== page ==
The London police shooting suspect had ammo on him, so why wasn’t he searched properly? Could it be incompetence, or have the attacks on the police’s treatment of ethnic minorities made officers scared to do their jobs correctly?
The whole of Britain was shocked to hear of an officer being shot dead inside a police station in Croydon in the early hours of Friday morning.
The more you learn of the circumstances, the more dreadful the incident becomes. How could a well-respected, unarmed desk sergeant with nearly 30 years in the job be shot in the chest by a detained suspect in his own police building?
All of us want to know some key things: why wasn’t the suspect searched properly? How was he able to take out a gun, possibly hidden in his clothing, and shoot the sergeant?
Feelings within the police and their families over these sort of incidents are very raw. Even after 30 years in the police, and with nine of my family having been in the Metropolitan Police as well, they are for me. I am disturbed that something like this has happened.
Yes, the suspect who appears to have shot himself is a very wicked man, but there are lessons to be learned and since that in many of our cities there are guns on the street everywhere, these lessons must be learned immediately. For the sake of not only our police officers, but those they are here to protect.
It is not good enough to wait for the outcome of the murder enquiry by the Met, or a laboured and normally incompetently-run investigation by the inexperienced investigators of the ‘independent’ police complaints body (IOPC), or an inquest. This will take many, many months; meanwhile, our police officers and all of us will continue to be at risk if the lessons are not learned immediately.
So why wasn’t the suspect searched properly after being arrested in the early hours of the morning in a ‘Stop and Search’ operation, and it being found that he had drugs and ammunition on him?
Wasn’t finding ammunition a clue – a strong indicator that he might have a gun to fire such ammo? As a long-serving former police officer it makes me ask such things as: what was the level of training of the arresting officer? Were they new to the force, with little street experience? Or perhaps they were a special constable, an unpaid public-spirited volunteer released onto the street in police uniform with only the most rudimentary training? What in the system allows this sort of thing to happen?
Why was there not better supervision on the street? Is this because the numbers of experienced officers are falling as they haemorrhage out of the force due to poor pay and conditions and their disillusionment at the continual, and often politically-correct, criticism? Why was there not a sergeant overseeing operations, if this was a set piece stop and search operation? Was it because after the cuts there are simply not enough of them anymore to give guidance?
If any of this is the case it tells us that the 20,000 new officers the prime minister wants are not going to stop this sort of dreadful incident happening. Experience is vital to be safe and effective on the street as a police officer.
Might he have been released from his handcuffs or slipped out of them? Is the fact that the suspect was not adequately dealt with and prevented from reaching a gun telling us something more insidious?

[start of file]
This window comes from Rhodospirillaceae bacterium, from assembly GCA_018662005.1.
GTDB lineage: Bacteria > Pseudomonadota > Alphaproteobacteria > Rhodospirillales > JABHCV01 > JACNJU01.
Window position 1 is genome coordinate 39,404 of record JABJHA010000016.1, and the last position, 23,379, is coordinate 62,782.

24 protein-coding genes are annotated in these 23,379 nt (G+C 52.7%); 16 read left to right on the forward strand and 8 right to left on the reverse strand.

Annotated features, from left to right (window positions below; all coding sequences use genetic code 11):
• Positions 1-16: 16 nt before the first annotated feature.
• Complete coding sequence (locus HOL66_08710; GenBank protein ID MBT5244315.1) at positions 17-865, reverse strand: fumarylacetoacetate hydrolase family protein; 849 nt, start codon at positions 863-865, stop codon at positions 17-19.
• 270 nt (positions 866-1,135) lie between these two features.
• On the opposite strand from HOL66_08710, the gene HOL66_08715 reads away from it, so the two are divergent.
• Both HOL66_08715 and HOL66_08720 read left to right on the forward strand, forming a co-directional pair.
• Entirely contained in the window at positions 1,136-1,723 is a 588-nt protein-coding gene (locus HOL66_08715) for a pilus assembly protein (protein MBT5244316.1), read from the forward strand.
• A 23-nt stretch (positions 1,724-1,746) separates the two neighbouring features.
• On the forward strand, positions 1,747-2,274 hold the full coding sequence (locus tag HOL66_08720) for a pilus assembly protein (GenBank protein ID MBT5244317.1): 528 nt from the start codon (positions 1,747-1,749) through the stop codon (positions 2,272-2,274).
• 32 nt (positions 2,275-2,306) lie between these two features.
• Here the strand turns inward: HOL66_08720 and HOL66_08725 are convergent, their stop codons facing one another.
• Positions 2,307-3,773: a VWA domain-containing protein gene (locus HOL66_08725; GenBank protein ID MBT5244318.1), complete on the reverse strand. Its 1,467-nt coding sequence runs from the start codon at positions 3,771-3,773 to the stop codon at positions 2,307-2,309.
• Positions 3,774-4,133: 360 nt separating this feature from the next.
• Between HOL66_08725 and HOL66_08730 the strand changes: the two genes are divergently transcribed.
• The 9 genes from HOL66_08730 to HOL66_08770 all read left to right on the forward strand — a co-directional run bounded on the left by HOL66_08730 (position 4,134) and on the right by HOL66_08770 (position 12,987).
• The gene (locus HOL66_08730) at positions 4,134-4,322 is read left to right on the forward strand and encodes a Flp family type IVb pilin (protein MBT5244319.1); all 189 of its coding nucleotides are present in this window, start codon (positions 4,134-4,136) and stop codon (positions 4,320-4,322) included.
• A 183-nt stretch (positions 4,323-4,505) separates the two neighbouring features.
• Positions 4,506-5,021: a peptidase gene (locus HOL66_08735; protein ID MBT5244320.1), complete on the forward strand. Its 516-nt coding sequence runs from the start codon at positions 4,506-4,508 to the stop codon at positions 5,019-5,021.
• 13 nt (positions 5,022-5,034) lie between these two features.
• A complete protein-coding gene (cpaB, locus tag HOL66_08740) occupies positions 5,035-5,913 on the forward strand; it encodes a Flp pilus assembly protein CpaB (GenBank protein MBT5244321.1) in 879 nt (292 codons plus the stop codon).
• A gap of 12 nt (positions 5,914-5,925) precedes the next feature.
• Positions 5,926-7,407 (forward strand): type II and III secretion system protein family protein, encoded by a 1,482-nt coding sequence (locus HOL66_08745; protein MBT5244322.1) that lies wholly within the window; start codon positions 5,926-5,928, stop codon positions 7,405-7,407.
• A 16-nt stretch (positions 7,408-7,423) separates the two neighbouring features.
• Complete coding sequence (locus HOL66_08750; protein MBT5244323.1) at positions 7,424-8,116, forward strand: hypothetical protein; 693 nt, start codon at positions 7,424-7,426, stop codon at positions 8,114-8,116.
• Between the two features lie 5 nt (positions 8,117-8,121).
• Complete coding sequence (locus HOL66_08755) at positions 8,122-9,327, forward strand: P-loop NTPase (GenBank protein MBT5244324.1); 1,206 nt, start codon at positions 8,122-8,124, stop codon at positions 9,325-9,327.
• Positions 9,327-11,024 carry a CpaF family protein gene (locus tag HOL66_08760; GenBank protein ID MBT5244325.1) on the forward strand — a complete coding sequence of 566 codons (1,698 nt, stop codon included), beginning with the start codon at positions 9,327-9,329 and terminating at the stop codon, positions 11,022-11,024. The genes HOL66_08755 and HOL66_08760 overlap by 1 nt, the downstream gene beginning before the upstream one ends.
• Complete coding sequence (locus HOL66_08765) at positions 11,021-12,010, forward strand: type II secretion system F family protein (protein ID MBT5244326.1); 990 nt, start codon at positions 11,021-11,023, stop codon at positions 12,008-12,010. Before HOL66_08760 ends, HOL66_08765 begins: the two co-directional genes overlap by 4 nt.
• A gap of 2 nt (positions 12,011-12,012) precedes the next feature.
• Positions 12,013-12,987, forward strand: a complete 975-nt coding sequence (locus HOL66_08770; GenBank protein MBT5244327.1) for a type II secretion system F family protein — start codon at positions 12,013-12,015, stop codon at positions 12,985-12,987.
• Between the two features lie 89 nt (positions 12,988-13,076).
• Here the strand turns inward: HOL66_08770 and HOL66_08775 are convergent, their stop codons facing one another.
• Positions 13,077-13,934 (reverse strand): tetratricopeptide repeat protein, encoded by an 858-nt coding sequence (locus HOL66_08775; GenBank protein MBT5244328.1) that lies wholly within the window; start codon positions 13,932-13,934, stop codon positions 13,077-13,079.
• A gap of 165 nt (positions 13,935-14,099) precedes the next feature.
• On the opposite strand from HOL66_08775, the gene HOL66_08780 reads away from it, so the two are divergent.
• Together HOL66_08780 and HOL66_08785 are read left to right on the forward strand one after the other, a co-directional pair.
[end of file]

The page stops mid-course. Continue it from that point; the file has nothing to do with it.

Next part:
Has the recent media furore and criticism of the police treatment of ethnic minorities by the ‘woke’ and Black Lives Matter activists changed police behaviour to the point that they are scared of doing everything to ensure the safety of the suspect, public and themselves, lest they face a complaints investigation for their actions?
Worse, is the Covid outbreak a factor in the death of the unfortunate and long-serving sergeant? Normally, custody sergeants sit behind their computer at a desk screened off from the suspects as they book them in. They are safe from attack and understandably do not wear body armour.
Has a change in booking-in procedures occurred due to Covid, requiring the sergeant to leave his or her desk to speak to suspects in isolation away from their protected screen in order to ask various Covid related questions, placing the officer in a vulnerable position?
Who would think to put on body armour to enquire into the medical welfare of a suspect when you are working in what is effectively your own office area?
Clearly, this aspect of Covid risk management has not been properly risk assessed, otherwise there would have been a direction that this new booking-in procedure should be carried out by officers in body armour.
Whatever the facts are, all our officers need to know the answers fast for their protection.
If it transpires one of the reasons the suspect was not adequately dealt with was due to increasing police wariness after criticism by the media and apprehension about not being supported by their leaders, this needs to change and change fast.
Like it or not, our police have a right to be kept as safe as possible when protecting us. If this means all persons arrested are as restrained as needs be as a blanket policy decision, then this needs to happen immediately.
Perhaps if some senior officers spent less time on appeasement and taking the knee to groups like Black Lives Matter and being ‘woke’, and more time on thinking through procedures to keep their staff safe from imaginable contingencies, this sort of thing might not happen again.
Editor’s note: The original version of this article was written before it became officially evident that the suspect had been in handcuffs after being arrested. It has since been amended to reflect this fact.